injunction cannot show that factual disputes exist regarding the required elements, and cannot
introduce evidence sufficient to justify granting the motion, a hearing on the requested injunctive
Denton County Jail, although it is not oxycontin as he alleges was prescribed by an emergency
room doctor. He also alleges that he awoke in the emergency room at Denton Regional Hospital
on June 21, 2014, “after being uncon[s]cious approx. 9 hours” at which time the emergency room
physician again ordered an MRI and an “EKG” of the brain.
relief is unnecessary.” Anderson v. Jackson, 556 F.3d 351, 360 (5th Cir. 2009) (citing PCI
Transp., 418 F.3d at 546). Here, Plaintiff has not provided any objective evidence at all to
support any of his medical-related claims or that any tests have even been suggested by medical
personnel. His two motions, construed together by this Court, both carry a signed certification at
their end that “the foregoing is true and correct every part hereof under penalty of perjury pursuant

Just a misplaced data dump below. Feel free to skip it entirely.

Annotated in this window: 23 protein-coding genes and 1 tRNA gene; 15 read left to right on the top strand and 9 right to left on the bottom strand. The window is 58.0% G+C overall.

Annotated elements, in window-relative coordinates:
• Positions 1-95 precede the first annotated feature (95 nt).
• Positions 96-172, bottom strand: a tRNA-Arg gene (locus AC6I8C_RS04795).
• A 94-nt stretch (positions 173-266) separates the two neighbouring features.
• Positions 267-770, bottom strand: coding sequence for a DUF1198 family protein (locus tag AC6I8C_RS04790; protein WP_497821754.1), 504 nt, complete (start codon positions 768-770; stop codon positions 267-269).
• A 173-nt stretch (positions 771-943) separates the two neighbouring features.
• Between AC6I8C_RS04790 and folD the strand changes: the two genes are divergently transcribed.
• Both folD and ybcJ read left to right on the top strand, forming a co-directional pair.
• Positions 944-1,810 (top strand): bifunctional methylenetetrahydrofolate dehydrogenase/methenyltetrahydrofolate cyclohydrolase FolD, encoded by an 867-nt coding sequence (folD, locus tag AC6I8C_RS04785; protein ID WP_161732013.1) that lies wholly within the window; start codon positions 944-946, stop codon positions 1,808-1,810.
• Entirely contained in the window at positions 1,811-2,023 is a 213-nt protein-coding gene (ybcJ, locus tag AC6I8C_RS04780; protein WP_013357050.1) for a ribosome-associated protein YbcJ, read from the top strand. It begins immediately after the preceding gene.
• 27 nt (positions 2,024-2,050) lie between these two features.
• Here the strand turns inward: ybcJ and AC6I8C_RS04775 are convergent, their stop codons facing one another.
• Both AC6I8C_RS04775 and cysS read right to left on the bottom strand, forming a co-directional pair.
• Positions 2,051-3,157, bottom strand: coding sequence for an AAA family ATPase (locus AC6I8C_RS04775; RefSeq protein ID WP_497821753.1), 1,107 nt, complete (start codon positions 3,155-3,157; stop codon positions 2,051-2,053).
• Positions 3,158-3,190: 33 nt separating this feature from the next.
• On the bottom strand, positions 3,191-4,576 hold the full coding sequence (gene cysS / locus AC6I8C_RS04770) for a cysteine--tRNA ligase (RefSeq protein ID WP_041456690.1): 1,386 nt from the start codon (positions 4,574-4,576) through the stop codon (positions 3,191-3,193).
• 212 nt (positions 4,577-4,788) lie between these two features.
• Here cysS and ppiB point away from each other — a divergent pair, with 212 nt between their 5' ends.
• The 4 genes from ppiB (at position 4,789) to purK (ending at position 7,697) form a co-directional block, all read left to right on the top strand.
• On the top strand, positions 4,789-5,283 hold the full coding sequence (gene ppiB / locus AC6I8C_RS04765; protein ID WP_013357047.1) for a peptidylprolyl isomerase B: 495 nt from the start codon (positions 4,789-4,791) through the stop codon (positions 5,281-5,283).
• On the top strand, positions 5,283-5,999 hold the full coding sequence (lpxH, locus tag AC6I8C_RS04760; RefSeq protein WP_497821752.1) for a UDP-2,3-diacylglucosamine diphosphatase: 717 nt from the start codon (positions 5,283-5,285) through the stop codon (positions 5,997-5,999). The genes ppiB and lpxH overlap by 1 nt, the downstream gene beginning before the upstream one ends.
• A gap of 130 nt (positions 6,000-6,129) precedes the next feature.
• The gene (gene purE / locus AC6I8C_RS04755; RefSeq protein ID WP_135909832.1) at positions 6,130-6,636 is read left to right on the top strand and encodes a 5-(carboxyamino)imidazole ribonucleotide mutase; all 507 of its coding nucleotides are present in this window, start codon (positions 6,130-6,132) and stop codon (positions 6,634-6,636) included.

to 28 U.S.C. § 1746,” signed and dated by Plaintiff. Insofar as the motions include factual
statements, they are given the evidentiary value of a sworn declaration under penalty of perjury. 3
However, the statements themselves are not “evidence sufficient to justify granting the motion.”
Anderson, 556 F.3d at 360. They are, at best, conclusory statements that Plaintiff believes he is
owed an MRI based on what he believes a doctor stated in February 2014. He further muddies the
issue by claiming he is also owed an “EKG” of his brain, without further explanation. He has
provided absolutely no objective medical evidence, such as an emergency room treatment
discharge diagnosis summary or any other medical record, supporting his claim. Accordingly,
the motion is unsupported and no evidentiary hearing is necessary. Id.
Finally, Plaintiff has characterized his motion as of an “emergency” nature. However, the